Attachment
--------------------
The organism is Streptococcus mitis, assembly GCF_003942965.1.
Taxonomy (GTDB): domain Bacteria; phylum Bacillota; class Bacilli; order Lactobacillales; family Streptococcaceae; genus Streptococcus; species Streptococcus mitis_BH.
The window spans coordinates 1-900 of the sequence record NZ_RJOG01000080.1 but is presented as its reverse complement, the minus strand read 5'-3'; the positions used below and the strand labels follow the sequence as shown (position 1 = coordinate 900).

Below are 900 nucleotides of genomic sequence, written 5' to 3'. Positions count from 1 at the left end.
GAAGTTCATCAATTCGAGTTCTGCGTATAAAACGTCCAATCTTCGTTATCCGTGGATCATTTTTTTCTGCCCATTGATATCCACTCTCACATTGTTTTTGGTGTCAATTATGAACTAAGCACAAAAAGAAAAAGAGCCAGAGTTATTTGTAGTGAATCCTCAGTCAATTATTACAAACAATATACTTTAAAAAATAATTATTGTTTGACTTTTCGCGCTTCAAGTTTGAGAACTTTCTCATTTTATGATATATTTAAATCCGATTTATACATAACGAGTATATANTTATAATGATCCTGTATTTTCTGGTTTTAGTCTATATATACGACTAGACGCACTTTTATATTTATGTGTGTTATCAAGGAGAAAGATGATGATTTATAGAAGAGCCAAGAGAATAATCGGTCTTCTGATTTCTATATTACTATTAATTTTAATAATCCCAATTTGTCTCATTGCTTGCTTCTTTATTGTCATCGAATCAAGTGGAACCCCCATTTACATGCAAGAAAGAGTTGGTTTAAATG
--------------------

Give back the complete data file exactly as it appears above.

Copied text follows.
The organism is Streptococcus mitis, assembly GCF_003942965.1.
Taxonomy (GTDB): domain Bacteria; phylum Bacillota; class Bacilli; order Lactobacillales; family Streptococcaceae; genus Streptococcus; species Streptococcus mitis_BH.
The window spans coordinates 1-900 of the sequence record NZ_RJOG01000080.1 but is presented as its reverse complement, the minus strand read 5'-3'; the positions used below and the strand labels follow the sequence as shown (position 1 = coordinate 900).

Below are 900 nucleotides of genomic sequence, written 5' to 3'. Positions count from 1 at the left end.
GAAGTTCATCAATTCGAGTTCTGCGTATAAAACGTCCAATCTTCGTTATCCGTGGATCATTTTTTTCTGCCCATTGATATCCACTCTCACATTGTTTTTGGTGTCAATTATGAACTAAGCACAAAAAGAAAAAGAGCCAGAGTTATTTGTAGTGAATCCTCAGTCAATTATTACAAACAATATACTTTAAAAAATAATTATTGTTTGACTTTTCGCGCTTCAAGTTTGAGAACTTTCTCATTTTATGATATATTTAAATCCGATTTATACATAACGAGTATATANTTATAATGATCCTGTATTTTCTGGTTTTAGTCTATATATACGACTAGACGCACTTTTATATTTATGTGTGTTATCAAGGAGAAAGATGATGATTTATAGAAGAGCCAAGAGAATAATCGGTCTTCTGATTTCTATATTACTATTAATTTTAATAATCCCAATTTGTCTCATTGCTTGCTTCTTTATTGTCATCGAATCAAGTGGAACCCCCATTTACATGCAAGAAAGAGTTGGTTTAAATG